As though Californians needed more natural disasters to contend with on top of an ongoing pandemic, a magnitude 4.9 earthquake centered near rural Anza rattled much of the southern part of the state Friday, April 3.
While the quake was not powerful enough to cause any damage, mild-to-moderate shaking could be felt across a wide swath of Southern California, not just in Riverside County but in heavily populated Los Angeles, San Diego and Orange counties as well.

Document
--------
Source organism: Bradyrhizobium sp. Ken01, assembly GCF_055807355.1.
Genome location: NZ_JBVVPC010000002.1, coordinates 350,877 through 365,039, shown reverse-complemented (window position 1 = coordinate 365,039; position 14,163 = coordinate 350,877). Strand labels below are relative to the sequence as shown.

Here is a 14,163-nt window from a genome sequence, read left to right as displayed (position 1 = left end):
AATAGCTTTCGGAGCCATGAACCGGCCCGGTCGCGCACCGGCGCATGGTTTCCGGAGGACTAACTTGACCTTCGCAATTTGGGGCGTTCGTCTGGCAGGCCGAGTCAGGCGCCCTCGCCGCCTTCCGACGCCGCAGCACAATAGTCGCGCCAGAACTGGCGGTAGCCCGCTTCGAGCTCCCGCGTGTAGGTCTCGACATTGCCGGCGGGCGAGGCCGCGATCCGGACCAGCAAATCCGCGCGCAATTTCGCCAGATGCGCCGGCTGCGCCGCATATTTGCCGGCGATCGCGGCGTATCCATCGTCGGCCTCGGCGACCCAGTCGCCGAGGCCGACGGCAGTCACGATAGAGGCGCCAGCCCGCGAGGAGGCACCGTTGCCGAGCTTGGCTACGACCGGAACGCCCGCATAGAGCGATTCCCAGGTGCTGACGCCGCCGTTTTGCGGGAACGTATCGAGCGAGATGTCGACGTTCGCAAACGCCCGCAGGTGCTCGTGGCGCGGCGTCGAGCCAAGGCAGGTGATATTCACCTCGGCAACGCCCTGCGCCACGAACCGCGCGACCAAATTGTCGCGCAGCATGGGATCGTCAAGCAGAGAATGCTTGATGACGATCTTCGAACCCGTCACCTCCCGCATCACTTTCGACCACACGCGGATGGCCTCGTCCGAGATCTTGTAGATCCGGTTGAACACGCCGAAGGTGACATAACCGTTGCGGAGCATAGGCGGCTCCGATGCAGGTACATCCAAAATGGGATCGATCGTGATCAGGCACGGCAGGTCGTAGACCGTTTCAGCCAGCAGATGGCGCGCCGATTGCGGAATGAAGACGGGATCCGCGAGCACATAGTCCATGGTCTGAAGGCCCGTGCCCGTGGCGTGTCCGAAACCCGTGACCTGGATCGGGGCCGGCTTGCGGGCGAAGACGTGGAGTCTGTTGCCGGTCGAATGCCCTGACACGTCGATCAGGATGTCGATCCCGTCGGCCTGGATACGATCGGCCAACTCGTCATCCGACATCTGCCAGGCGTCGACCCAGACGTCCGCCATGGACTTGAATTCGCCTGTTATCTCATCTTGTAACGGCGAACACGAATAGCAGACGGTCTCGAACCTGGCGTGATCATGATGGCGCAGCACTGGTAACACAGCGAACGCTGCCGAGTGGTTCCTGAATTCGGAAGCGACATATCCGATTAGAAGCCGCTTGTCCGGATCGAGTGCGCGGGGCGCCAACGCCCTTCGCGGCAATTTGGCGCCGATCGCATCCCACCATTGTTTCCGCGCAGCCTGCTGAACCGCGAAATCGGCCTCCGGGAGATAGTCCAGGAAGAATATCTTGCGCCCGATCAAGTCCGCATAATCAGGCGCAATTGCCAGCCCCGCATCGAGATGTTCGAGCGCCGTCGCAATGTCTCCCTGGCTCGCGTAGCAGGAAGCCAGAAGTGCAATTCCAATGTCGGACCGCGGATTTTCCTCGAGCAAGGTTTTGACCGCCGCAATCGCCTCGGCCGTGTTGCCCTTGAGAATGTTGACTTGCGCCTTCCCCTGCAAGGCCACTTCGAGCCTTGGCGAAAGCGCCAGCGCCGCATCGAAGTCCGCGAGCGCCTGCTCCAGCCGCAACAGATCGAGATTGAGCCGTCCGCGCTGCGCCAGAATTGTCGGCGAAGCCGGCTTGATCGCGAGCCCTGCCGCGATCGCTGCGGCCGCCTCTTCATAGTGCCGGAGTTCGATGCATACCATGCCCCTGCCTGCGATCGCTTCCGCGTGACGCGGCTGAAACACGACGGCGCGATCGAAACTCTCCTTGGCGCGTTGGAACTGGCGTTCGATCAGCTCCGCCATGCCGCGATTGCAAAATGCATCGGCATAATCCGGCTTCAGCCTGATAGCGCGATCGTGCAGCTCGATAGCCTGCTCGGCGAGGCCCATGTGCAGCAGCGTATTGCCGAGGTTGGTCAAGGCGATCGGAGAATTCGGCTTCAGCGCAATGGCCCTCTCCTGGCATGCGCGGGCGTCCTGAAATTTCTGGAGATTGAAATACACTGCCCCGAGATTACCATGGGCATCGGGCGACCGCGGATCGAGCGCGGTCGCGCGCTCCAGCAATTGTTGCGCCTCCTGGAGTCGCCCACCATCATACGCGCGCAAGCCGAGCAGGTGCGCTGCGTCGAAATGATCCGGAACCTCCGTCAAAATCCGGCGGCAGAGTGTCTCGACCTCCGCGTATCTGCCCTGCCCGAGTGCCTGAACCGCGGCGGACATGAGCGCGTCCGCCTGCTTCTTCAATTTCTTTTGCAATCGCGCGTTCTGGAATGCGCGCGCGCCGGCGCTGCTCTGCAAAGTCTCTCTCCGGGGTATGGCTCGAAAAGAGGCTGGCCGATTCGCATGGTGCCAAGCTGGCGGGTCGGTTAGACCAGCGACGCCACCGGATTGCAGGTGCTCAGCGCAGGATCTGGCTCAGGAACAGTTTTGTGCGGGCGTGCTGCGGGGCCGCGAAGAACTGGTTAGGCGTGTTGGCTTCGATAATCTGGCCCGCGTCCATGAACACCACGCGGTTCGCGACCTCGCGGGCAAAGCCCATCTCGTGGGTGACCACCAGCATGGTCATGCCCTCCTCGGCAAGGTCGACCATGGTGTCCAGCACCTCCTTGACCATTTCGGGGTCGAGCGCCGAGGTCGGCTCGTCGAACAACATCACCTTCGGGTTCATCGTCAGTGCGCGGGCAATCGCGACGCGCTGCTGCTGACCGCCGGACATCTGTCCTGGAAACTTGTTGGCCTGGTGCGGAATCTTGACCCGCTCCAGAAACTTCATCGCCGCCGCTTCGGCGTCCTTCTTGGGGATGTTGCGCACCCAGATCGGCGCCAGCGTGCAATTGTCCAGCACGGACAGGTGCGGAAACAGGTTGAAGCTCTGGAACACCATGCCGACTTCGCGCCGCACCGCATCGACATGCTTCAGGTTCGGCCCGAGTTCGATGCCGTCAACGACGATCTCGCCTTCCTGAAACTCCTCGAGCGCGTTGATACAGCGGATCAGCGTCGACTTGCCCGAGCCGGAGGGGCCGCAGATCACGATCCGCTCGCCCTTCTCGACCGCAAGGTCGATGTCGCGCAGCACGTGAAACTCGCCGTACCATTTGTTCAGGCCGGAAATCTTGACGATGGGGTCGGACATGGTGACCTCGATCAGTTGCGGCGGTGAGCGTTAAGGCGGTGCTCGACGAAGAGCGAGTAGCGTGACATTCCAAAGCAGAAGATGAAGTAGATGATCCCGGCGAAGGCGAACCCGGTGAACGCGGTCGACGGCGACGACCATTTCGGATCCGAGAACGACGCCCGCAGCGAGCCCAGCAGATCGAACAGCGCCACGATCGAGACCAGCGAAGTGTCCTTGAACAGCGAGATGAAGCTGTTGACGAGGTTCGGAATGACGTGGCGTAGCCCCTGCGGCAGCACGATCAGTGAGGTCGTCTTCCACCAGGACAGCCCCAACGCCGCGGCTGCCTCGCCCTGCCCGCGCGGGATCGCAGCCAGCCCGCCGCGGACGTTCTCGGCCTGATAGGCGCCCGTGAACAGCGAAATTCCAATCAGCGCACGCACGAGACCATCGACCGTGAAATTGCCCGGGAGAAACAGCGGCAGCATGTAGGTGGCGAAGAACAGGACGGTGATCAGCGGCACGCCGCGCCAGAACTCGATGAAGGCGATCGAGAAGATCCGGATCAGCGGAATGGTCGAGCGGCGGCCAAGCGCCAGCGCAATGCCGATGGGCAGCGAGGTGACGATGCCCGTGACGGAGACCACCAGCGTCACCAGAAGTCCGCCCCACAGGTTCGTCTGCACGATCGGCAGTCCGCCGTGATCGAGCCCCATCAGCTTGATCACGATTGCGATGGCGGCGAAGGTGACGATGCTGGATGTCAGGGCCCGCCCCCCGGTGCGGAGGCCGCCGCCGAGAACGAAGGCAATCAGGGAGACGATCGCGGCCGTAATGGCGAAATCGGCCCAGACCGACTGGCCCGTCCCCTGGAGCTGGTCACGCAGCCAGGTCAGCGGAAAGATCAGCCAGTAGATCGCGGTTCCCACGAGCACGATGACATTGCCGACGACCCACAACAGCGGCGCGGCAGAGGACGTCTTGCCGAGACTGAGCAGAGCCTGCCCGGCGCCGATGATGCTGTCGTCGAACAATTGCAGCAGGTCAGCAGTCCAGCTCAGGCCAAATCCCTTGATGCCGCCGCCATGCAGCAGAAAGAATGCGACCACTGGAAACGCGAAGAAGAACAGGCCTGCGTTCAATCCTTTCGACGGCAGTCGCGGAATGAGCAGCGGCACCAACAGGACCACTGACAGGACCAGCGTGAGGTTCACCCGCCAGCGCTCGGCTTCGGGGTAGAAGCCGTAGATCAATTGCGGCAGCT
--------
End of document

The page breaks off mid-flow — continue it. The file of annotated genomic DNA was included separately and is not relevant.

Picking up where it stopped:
Many Californians have probably heard about the San Andreas fault – the one responsible for the 1906 San Francisco earthquake – for much of their lives. But what about the fault responsible for the April 3 quake in Anza, the San Jacinto fault?
Thomas Rockwell, a paleoseismologist and structural geologist at San Diego St